How Can the World Afford to Help Its Refugees?
Illustration by Rienk Post/iStock
Increasingly there are just too many humanitarian crises in the world: Ebola, Syrian refugees, Nepal earthquake, South Sudan civil war and more. There are 60 million displaced persons in the world today, a 25 percent increase in just two years and more than any time since World War II. Given all of these events, we need to focus more on prevention and resilience because we know that is more cost-effective and prevents deaths.
Thomas D. Kirsch, MD, MPH ’86, is the director of the Center for Refugee and Disaster Response at the Bloomberg School.
Currently, it cannot. Humanitarian crises and the world’s response to them are drastically altered every decade or two. The refugees of the 20th century are not the refugees of today. While countries of Southern Europe generously accept large numbers of refugees, despite their own failing economies and unemployment, they cannot adequately feed, shelter or provide employment for the long-term. Resentment is rising. The UN community, strongly adhering to the R2P (responsibility to protect), must recognize that populations have an equal right to live, thrive and enjoy the culture of their native country. The uncomfortable reality is that all efforts must be refocused on the source, ending the conflicts and abhorrent leadership—or be willing to accept refugees for decades to come.
Frederick M. Burkle, Jr., MD, MPH, DTM, is a senior fellow and scientist at the Harvard Humanitarian Initiative.
Refugees can be a major resource for the host countries and we should not see them as a drain to society or the economy. They are often dynamic individuals who take action to flee persecution and conflict. Given the right circumstances—education and skills training—refugees have potential to become constructive contributors to their adoptive communities. The costs associated to providing basic life and livelihood support to refugees these days is really not crippling. Far from it. Most countries can afford it. Albert Einstein, Billy Wilder (film director), Carl Djerassi (contraceptive pill inventor), Sigmund Freud and Friedrich Nietzsche were all refugees. Think how many of these we turn away because we are reluctant to bear a small cost.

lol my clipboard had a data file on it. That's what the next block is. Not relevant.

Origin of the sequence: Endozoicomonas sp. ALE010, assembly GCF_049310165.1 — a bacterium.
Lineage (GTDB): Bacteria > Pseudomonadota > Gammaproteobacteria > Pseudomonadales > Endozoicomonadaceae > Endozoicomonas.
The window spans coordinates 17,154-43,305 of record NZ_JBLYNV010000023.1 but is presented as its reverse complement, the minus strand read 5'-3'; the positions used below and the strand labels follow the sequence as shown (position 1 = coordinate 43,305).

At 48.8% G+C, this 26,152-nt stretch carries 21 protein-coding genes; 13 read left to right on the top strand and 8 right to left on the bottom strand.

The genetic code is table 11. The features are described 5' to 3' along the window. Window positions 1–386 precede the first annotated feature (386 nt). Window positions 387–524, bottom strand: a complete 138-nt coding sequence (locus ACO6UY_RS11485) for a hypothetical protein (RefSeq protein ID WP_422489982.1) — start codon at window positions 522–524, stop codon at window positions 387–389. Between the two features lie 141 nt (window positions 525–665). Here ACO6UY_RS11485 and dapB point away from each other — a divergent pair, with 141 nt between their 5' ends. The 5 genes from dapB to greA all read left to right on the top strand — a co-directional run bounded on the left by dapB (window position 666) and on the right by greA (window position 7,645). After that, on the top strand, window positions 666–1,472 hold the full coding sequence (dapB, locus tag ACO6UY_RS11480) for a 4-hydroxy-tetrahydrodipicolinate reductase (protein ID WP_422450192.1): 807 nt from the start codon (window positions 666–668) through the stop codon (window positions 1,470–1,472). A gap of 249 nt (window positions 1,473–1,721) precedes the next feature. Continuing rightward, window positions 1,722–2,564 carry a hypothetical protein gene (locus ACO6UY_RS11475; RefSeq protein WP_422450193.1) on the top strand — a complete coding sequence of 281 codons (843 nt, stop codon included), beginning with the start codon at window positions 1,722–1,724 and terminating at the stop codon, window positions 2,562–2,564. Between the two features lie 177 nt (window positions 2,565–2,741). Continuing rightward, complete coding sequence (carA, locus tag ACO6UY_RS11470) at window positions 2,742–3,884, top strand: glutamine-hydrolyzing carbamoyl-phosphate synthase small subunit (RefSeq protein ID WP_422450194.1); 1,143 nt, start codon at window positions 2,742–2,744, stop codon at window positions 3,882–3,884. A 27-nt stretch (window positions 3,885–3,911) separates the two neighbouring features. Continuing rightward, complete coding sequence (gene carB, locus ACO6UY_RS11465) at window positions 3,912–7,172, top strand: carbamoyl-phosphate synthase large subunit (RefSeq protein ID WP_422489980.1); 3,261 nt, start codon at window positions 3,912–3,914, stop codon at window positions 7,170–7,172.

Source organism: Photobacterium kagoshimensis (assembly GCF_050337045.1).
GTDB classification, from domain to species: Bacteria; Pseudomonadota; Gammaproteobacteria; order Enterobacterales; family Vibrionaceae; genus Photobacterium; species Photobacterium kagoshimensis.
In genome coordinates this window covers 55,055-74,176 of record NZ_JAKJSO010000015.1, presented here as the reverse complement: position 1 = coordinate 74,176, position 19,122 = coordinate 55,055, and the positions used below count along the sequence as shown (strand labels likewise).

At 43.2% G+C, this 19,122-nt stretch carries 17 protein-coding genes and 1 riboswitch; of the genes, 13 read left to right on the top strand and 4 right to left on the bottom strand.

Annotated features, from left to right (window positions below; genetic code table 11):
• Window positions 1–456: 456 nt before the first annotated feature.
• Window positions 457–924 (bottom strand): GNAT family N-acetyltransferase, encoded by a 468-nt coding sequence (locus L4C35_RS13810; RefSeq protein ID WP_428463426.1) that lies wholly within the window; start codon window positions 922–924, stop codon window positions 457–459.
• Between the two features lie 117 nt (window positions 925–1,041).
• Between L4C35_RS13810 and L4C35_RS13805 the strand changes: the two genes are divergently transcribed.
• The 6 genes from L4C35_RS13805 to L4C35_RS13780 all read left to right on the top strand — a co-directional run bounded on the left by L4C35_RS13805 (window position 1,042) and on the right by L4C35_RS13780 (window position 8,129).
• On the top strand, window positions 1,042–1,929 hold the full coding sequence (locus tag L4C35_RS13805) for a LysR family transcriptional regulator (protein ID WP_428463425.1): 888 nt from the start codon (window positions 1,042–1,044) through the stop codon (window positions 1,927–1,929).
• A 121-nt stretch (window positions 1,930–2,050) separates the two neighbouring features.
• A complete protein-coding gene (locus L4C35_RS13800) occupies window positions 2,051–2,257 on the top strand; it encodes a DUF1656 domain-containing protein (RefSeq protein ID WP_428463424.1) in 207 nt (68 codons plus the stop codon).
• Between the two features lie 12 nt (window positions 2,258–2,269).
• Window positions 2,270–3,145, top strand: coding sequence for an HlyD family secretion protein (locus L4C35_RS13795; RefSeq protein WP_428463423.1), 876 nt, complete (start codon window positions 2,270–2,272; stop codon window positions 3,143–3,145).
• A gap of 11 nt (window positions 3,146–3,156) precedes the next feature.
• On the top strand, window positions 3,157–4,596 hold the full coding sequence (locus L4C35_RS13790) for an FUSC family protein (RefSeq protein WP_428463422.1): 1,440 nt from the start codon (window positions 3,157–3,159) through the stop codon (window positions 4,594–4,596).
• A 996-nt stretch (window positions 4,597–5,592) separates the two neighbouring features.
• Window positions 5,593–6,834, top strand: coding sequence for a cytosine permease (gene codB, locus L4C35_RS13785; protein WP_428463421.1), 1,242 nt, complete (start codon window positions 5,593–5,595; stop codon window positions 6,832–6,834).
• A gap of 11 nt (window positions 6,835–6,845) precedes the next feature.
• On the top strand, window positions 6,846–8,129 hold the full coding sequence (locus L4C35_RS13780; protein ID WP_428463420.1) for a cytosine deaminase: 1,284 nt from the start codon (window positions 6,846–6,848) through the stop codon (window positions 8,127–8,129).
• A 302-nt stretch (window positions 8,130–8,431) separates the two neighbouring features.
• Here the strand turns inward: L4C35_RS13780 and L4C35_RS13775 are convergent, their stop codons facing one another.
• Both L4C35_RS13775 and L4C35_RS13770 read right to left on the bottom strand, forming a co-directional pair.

Debarati Guha-Sapir MS, PhD, is a professor in the Institute of Health and Society at the University of Louvain School of Medicine.
I believe the question is asked incorrectly; rather, “How can the world not afford to help refugees?” Beyond the moral, ethical and human rights dimensions, the approximately 145 states/parties that have signed the 1951 Refugee Convention and 1967 Protocol have clear responsibilities to protect and assist refugees. The funds needed to support the 20 million refugees globally are minor compared to overall development assistance. Furthermore, there is a strong (and self-interested) economic argument to provide effective aid to refugees: reductions in diseases of epidemic potential spreading globally (e.g., polio, Ebola) and in multiple displacements (e.g., current massive migration to Europe). Finally, the manner and mindset in how we provide aid to refugees must change. We need to provide refugees with livelihoods, more cash than in-kind assistance, and develop new financing schemes that combine humanitarian and development funding.
Paul Spiegel, MD, MPH, is deputy director of the Division of Programme Support and Management at the United Nations High Commissioner for Refugees.
The real question is: Can the world afford not to help its refugees? Marginalized, underfed, insecure refugees bear the immediate burden of our neglect. The world pays the long-range costs in terms of insecurity and missed human potential.
We shouldn’t help refugees just because we fear the consequences of not doing so, or as a gesture of humanity. It’s also a wise investment. Albert Einstein and Alek Wek are just two of the millions of refugees who have made the world better, once their basic needs were met and they were allowed to work. The financial cost is modest. The real issue is political will.
Emmanuel d’Harcourt, MD, MPH, is the senior health director of the International Rescue Committee.